Premier Boxing Champions aired another attempt at putting boxing back in the mainstream Saturday night with the NBC telecast of Shawn Porter vs. Adrien Broner.
This was my first time to watch, and I admittedly missed out on the undercard bout, which was a second round TKO of Phil Lo Greco at the hands of Errol Spence, Jr.
I wish I could have caught that because the Porter-Brody debacle was one of the messiest, ugliest fights I’ve ever seen, and it highlighted a key issue with any good faith effort to bring boxing back to prominence.
The fighters actually have to show up.
I know it isn’t the fault of Premier Boxing Champions when a seemingly talented fighter decides he doesn’t want to exchange and spends the whole fight setting his opponent up for a pile-driver, but that’s what happened.
Shawn Porter won nine of 12 rounds on clean aggression. He came ready to throw punches and chased Adrien Broner around the ring. In spite of landing several clean shots, Porter never could get the momentum going to finish him.
That’s because Broner would grab the back of his head and push down any time it looked like he might have to exchange. At one point, Porter, in an effort to wriggle free of Broner’s grasp, actually spun around his opponent and the two fighters were facing wind.
At this point (round 7), Broner actually threw a punch straight up into the air. No idea what he thought he would hit, but it was a perfect illustration of what a mess the fight was.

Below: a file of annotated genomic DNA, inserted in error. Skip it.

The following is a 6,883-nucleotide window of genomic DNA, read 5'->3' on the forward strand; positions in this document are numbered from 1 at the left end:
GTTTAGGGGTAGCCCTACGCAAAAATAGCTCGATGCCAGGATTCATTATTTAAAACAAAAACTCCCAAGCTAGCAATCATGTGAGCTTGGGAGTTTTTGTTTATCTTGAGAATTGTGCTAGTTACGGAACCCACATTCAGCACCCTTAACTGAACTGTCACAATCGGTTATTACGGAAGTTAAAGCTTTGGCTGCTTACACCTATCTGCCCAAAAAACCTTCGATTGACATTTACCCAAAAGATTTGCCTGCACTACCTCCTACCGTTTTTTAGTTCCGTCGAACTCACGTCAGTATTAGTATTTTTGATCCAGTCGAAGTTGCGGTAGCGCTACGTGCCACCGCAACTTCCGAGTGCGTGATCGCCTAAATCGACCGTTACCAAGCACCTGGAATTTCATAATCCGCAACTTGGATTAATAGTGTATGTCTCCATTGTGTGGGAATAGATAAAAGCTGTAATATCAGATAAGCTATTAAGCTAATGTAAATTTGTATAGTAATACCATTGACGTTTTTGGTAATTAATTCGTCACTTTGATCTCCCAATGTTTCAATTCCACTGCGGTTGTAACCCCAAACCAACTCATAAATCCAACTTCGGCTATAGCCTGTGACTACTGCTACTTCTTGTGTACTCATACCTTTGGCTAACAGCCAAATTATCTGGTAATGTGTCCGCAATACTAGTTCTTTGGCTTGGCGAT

In the end, Porter got a rightly deserved unanimous decision, and I lamented the 50 minutes of my life I’d just wasted.
I don’t blame NBC for this, and I don’t blame the promoters behind Premier Boxing Champions. They have excellent production values. It seems like they’ve coached the fighters to show some personality and to emit fire when they answer the bell.
They’ve also gone after match-ups that look good on paper. But boxing still has a “boring” problem that it has to overcome, and frankly I’m not sure PBC can do it alone.
After all, they’re giving away fights for free instead of pay-per-view. None of these guys are going to be making $200 million or whatever Floyd Mayweather, Jr., took for the Manny Pacquiao snooze-fest, but that’s not a problem that has hurt the NFL.
The NFL has been giving it away for free for years, and for all the league’s problems, it manages to take care of its talent financially.
However, it may be difficult getting boxers chasing the allure of a Mayweather-Pacquiao payday to ditch the lottery of pay-per-view altogether.
Boxing used to be so noble and fun to watch, and it could be again. Premier Boxing Champions is a first step, but it still has a long way to go to change a failing system. I hope it gets there.
[Image via Boxing Junkie]